Ombrophobia or Pluviophobia is the fear of rain- a fairly common anxiety disorder seen in kids and adults alike. The term Ombrophobia originates from Greek ‘Ombros’ meaning “storm of rain” and phobos meaning “fear or aversion”. The term Ombrophobia has even been used to describe certain species of plants called Ombrophobes and ombrophiles which have their root systems developed in a way that enables them to take up water directly from the atmospheric precipitation.
Typically, younger children are known to suffer more from Ombrophobia than adults. Some might fear very heavy rain that accompanies storm-like conditions (heavy winds, thunder and lightning), still others might be afraid of even a little light rain or drizzle.
Thus; the fear of rain might be accompanied by several different phobias like the fear of lightning and thunder (Astraphobia), fear of fog (Homichlophobia) or the fear of flooding (Antlophobia) and fear of drowning (Aquaphobia).
Causes of Ombrophobia
Rain is essential for growth of crops, replenishing our fresh water sources and in general, sustaining life on earth. In moderate quantities, rain is good and sometimes even evokes feelings of romance. Many love songs have been inspired by this natural element.
However, with the arrival of rain, storm-like conditions also occur. It typically gets dark as thundering clouds gather overhead, blocking the sunlight. Rain is often accompanied by lightning, thunder and flooding. Heavy rains are known to cause harm to life and property through landslides, building collapses, major power failures etc. All these negative experiences can cause one to fear rain, particularly after having directly experienced them firsthand. In the Amazon region, it rains nearly 80 inches on an average. This leads to thick forest growth that is home to reptiles and other dangerous predators. Many people living in such areas could be afraid of rain owing to these factors.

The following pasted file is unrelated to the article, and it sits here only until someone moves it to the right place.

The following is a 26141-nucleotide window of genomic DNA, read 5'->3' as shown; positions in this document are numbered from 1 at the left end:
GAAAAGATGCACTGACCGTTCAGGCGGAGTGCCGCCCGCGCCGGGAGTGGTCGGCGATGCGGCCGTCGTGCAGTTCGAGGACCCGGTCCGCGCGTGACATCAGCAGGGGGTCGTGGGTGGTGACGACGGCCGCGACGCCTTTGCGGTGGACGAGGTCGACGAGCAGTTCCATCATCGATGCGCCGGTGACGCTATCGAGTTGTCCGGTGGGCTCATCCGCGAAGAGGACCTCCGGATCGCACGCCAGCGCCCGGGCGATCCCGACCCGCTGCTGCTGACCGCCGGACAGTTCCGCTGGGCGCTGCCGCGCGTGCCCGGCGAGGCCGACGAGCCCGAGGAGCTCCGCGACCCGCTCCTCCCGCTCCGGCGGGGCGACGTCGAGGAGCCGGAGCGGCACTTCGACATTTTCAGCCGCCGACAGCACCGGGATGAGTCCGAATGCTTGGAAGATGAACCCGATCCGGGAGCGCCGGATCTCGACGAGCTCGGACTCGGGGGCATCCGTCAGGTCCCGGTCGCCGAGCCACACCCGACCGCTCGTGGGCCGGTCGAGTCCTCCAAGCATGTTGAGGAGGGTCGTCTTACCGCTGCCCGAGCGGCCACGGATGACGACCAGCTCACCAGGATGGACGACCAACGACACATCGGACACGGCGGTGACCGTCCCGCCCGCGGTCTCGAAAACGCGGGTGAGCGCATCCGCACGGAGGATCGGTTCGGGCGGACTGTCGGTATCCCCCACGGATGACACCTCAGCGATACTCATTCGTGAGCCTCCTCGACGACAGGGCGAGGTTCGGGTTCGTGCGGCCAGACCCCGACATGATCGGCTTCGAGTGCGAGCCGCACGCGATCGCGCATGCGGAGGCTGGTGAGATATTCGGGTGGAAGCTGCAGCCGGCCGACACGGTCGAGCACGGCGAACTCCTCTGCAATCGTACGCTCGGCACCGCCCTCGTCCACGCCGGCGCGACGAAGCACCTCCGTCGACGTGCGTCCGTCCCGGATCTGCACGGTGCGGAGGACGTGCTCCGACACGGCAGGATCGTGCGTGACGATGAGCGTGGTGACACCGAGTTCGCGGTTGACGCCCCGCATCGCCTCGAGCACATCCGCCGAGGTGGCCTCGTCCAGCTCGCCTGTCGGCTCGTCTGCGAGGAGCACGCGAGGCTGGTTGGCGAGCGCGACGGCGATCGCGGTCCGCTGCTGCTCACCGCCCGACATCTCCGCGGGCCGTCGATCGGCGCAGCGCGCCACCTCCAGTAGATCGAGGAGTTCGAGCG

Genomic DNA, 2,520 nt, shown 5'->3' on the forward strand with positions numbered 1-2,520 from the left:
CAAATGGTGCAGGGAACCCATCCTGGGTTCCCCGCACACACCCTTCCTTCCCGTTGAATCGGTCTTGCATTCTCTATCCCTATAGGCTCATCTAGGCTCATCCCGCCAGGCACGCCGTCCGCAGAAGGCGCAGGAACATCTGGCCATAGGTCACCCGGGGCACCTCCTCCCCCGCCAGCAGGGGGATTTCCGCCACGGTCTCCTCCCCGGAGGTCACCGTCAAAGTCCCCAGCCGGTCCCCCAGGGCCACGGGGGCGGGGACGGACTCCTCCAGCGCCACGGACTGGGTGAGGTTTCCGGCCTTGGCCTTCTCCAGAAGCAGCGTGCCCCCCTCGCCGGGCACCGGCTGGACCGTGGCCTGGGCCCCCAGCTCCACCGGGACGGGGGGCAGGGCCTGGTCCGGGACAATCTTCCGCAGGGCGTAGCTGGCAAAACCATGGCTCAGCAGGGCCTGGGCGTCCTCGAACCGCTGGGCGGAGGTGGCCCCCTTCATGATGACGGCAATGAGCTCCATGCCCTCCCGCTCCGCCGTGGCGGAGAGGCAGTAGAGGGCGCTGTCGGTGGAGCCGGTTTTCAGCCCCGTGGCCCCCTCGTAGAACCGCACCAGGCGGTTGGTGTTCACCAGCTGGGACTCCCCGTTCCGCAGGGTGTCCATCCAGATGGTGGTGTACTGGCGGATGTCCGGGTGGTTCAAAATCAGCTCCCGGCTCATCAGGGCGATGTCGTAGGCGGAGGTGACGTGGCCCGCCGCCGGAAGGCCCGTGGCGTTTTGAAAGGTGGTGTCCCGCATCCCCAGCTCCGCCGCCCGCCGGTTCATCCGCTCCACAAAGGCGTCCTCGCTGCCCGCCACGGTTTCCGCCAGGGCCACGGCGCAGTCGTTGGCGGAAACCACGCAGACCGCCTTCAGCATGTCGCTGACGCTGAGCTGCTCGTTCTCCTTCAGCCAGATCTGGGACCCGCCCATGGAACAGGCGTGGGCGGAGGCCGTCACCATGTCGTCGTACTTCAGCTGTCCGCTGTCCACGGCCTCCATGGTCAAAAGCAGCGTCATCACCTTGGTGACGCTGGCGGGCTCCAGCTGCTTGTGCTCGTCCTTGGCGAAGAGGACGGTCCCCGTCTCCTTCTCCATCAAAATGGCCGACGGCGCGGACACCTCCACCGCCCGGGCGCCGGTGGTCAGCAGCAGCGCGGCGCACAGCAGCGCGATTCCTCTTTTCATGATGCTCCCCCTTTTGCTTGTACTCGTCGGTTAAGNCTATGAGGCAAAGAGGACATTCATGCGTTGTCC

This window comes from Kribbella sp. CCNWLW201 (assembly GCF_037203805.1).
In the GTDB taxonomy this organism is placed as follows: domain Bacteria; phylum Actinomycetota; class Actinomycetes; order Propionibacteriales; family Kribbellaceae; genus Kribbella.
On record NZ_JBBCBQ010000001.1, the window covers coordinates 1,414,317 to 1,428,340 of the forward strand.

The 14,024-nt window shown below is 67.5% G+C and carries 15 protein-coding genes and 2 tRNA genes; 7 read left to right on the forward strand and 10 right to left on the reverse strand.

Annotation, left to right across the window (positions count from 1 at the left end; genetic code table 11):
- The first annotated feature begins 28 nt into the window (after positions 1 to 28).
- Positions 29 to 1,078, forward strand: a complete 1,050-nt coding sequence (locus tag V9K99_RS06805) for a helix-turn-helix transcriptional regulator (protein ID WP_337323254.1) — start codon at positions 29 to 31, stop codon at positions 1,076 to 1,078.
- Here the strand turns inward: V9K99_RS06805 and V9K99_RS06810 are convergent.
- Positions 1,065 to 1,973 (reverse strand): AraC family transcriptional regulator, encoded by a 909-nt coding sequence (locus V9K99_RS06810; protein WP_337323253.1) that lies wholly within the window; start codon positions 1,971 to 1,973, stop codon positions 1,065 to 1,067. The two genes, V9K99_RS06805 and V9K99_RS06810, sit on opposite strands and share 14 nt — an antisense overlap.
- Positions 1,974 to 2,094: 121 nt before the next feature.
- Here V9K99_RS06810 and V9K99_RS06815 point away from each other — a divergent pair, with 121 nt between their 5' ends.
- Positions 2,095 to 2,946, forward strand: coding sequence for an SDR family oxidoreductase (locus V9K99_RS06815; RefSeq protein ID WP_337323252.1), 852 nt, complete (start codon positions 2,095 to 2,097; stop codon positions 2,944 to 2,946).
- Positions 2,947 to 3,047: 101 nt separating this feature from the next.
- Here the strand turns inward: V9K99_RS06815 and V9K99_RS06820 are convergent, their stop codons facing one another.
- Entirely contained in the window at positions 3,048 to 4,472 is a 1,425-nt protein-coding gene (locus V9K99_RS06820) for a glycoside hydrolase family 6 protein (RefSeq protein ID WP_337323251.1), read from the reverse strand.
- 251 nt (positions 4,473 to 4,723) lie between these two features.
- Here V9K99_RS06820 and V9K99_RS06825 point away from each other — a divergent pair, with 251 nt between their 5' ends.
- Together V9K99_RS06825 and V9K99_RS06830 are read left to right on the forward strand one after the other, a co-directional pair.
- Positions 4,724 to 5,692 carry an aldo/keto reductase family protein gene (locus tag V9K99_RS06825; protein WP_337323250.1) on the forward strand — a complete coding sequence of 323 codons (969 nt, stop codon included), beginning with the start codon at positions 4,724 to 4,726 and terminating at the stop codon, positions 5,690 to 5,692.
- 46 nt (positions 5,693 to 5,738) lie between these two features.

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The expression, “it is raining cats and dogs” has often been used to describe very heavy rains. In reality, many cases of actual frogs and toads, (even fish) raining down on people have occurred in some areas. Early nineteenth century has seen “Frog and toad” storms in areas like Sheffield, England and Minneapolis, Minnesota. Such “amphibian rains” occur when weather conditions and heavy winds literally lift the frogs up to dump them in other areas. Movies, TV shows showing this scientific phenomenon can aggravate the fear in anxious minded people.
Rains often lead to viral diseases or the spread of bacteria. Nosophobic individuals (people who fear diseases or germs) could be afraid of rains because of this reason.
Extreme cases of acid rain have led to severe burns, causing the victims to have intense and lifelong fear of rain.
Thus, there are different causes of Ombrophobia and they vary from individual to individual.
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Symptoms of Ombrophobia / Pluviophobia
Like in any other phobia, Ombrophobia also produces a variety of symptoms that may vary from person to person. Children suffering from this phobia typically show following symptoms:
- Screaming, crying continually
- Shaking uncontrollably and begging to be taken home
- Asking questions like “will we get flooded out”?
- Looking at the sky constantly to monitor rains
- Refusing to go outdoors when it rains
Adults with this phobia might
- Have an elevated heartbeat
- Display heightened anxiety or have a full blown panic attack
- Continually monitor the weather forecasts to see if rain is predicted
- Tremble, shake, or feel like running away or hiding etc. Some other symptoms of fear of rain phobia include thoughts about death, being incoherent, or being unable to express oneself, feeling numb etc.
Naturally, these symptoms can affect the day-to-day lives of the sufferers especially in places where it rains frequently. The phobics also tend to become socially withdrawn or depressed.
Fortunately, there are ways of overcoming this phobia.
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Treating and overcoming the fear of rain
Children with this phobia generally tend to outgrow it once they are more mature. However, parents should encourage them to talk about their fears as this can help one get over the anxiety. Talking to the school nurse or teacher can also help parents cope with this problem, especially when the child is showing extreme anxiety or having a crying fit each time it rains or floods.
Pluviophobes or adults with rain phobia could undergo exposure therapy that involves exposing oneself to mild rain in order to relearn ways of overcoming their anxiety response. Gradually, through controlled deep breathing, one can overcome the Ombrophobia once and for all. Other therapies like counseling, Hypnotherapy and CBT/cognitive behavior therapies can also help one overcome the fear of rain.